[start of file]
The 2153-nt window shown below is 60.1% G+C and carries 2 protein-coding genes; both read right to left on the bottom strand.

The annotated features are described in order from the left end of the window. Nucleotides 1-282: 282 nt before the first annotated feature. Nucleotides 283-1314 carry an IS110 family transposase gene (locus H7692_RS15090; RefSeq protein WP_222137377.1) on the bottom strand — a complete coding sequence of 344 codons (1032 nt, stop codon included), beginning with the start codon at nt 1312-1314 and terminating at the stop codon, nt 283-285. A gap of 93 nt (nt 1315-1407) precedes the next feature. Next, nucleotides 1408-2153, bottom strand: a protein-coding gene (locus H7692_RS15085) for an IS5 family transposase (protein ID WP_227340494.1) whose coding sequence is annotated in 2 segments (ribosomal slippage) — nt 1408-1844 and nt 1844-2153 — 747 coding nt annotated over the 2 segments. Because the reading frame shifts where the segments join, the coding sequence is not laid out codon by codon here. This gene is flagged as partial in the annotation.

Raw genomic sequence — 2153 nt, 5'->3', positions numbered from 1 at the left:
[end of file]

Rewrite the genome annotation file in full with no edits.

The 2153-nt window shown below is 60.1% G+C and carries 2 protein-coding genes; both read right to left on the bottom strand.

The annotated features are described in order from the left end of the window. Nucleotides 1-282: 282 nt before the first annotated feature. Nucleotides 283-1314 carry an IS110 family transposase gene (locus H7692_RS15090; RefSeq protein WP_222137377.1) on the bottom strand — a complete coding sequence of 344 codons (1032 nt, stop codon included), beginning with the start codon at nt 1312-1314 and terminating at the stop codon, nt 283-285. A gap of 93 nt (nt 1315-1407) precedes the next feature. Next, nucleotides 1408-2153, bottom strand: a protein-coding gene (locus H7692_RS15085) for an IS5 family transposase (protein ID WP_227340494.1) whose coding sequence is annotated in 2 segments (ribosomal slippage) — nt 1408-1844 and nt 1844-2153 — 747 coding nt annotated over the 2 segments. Because the reading frame shifts where the segments join, the coding sequence is not laid out codon by codon here. This gene is flagged as partial in the annotation.

Raw genomic sequence — 2153 nt, 5'->3', positions numbered from 1 at the left: